By comparison, speakers at venture capital and technology conferences weren’t measuring up. “ I discovered that I stopped going in to hear the speakers, and I would spend all my time chatting with people in the lobby about what they’re working on. The real value of these events was the conversations and relationships that were created between people. What if a conference was about conversations and relationships, not content?”
In 2007, Hornik planned his first annual conference. It was called The Lobby, and the goal was to bring entrepreneurs together to share ideas about new media. Hornik was putting about $400,000 on the line, and people tried to talk him out of it. “You could destroy your firm’s reputation,” they warned, hinting that if the conference failed, Hornik’s own career might be ruined. But he pressed forward, and when it was time to send out invitations, Hornik did the unthinkable. He invited venture capitalists at rival firms to attend the conference.
Several colleagues thought he was out of his mind. “Why in the world would you let other venture capitalists come to the conference?” they asked. If Hornik met an entrepreneur with a hot new idea at The Lobby, he would have a leg up on landing the investment. Why would he want to give away his advantage and help his competitors find opportunities? Once again, Hornik ignored the naysayers.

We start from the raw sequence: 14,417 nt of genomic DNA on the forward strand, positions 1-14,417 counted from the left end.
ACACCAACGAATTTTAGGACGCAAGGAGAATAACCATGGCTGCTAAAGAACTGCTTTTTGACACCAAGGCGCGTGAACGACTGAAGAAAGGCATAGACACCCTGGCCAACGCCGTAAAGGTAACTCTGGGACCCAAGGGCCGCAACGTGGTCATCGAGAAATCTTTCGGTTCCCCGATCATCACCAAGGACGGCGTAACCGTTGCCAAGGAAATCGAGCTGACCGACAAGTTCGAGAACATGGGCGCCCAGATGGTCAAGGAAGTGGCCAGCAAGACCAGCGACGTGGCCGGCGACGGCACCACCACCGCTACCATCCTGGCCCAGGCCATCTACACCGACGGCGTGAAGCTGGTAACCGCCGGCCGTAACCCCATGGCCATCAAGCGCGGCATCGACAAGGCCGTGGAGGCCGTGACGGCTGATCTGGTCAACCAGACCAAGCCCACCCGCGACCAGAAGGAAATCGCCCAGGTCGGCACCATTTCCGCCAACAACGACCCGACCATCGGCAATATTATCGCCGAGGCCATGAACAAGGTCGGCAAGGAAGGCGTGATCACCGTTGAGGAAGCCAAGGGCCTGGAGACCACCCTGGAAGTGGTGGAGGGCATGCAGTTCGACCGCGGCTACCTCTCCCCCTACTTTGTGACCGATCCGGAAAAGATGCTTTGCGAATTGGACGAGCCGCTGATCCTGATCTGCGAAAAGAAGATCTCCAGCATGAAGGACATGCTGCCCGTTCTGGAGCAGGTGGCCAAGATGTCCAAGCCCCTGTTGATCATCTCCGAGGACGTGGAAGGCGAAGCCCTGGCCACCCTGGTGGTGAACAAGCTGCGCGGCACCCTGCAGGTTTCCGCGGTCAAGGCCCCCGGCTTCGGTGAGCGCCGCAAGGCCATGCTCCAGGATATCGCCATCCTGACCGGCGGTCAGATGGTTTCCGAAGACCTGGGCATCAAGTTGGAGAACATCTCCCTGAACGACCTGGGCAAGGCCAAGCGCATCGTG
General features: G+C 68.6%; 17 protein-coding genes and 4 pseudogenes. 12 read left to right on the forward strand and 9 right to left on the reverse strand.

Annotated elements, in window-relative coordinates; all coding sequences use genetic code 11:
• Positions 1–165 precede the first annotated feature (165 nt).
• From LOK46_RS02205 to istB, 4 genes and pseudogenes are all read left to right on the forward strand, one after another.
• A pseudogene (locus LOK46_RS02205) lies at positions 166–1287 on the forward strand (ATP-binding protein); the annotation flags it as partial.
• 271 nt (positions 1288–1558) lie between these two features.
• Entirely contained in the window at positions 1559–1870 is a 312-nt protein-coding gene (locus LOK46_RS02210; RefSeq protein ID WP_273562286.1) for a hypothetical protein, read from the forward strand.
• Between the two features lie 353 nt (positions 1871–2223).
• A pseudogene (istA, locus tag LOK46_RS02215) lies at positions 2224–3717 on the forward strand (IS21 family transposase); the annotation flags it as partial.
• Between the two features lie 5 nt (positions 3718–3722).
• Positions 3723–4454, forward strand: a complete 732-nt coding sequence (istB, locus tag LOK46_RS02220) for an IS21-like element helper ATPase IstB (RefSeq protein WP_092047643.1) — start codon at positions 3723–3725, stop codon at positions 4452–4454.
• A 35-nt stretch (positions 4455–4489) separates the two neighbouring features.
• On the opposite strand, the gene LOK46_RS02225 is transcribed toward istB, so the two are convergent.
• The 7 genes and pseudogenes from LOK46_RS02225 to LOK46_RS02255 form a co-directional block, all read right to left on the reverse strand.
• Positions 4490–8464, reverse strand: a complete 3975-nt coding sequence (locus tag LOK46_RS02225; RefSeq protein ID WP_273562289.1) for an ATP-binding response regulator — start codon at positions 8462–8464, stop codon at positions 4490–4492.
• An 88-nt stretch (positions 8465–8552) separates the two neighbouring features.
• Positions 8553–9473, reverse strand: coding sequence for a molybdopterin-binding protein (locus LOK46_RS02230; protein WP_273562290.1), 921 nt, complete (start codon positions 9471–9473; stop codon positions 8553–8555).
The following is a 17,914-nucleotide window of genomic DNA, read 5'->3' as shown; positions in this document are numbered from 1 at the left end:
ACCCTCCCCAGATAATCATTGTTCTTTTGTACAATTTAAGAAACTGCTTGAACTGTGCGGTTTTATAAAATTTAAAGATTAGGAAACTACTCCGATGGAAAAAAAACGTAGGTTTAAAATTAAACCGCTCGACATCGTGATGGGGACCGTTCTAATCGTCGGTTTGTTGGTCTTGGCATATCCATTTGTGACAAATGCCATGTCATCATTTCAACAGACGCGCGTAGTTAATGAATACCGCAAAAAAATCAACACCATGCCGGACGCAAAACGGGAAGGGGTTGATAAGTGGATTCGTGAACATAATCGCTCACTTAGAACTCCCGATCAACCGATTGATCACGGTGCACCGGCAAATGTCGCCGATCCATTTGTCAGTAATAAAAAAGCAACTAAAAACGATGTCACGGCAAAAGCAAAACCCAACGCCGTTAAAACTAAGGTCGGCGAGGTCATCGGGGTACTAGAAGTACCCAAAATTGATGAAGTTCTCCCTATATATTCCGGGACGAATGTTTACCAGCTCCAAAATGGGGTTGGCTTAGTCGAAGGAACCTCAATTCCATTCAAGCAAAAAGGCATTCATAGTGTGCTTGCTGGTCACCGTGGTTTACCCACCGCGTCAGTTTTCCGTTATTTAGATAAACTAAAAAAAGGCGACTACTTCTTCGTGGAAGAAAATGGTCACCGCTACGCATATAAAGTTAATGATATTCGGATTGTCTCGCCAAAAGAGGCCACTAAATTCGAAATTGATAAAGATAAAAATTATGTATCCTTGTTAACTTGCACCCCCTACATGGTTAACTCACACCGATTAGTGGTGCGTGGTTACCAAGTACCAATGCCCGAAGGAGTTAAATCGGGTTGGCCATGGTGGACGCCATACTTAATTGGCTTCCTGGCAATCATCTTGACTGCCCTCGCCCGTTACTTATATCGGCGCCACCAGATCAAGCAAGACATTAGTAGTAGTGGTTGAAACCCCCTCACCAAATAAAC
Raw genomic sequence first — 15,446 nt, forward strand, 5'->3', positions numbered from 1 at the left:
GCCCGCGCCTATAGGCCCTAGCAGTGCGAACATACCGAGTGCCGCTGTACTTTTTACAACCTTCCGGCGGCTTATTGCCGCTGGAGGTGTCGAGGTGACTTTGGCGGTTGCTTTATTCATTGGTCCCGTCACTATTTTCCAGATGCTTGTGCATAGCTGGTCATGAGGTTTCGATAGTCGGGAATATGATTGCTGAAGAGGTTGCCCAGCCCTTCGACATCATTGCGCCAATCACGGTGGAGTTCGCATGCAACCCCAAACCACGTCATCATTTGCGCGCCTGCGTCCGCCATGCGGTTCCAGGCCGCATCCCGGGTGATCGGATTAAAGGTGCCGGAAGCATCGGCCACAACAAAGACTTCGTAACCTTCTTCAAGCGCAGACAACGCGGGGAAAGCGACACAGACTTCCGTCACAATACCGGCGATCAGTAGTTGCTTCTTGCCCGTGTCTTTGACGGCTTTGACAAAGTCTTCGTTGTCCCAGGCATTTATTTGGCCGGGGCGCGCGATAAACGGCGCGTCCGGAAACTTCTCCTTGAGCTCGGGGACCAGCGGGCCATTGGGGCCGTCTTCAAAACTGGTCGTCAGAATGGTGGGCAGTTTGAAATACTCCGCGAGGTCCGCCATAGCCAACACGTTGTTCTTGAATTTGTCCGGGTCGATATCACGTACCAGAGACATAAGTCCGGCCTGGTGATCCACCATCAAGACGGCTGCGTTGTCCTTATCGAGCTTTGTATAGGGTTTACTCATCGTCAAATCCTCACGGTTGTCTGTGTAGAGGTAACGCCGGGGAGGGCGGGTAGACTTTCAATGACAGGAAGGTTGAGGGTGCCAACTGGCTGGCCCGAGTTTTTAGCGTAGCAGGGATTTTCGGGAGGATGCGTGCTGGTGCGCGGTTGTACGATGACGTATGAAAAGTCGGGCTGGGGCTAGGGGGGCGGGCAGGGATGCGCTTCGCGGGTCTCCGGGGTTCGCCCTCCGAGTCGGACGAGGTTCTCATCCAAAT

“I want to create an experience to benefit everyone, not just me” One of the rival venture capitalists who attended liked the format so much that he created his own Lobby-style conference, but he didn’t invite Hornik or any other venture capitalists. His partners wouldn’t let him. Nevertheless, Hornik kept inviting venture capitalists to The Lobby.
David Hornik recognizes the costs of operating like a giver. Some people think I’m delusional.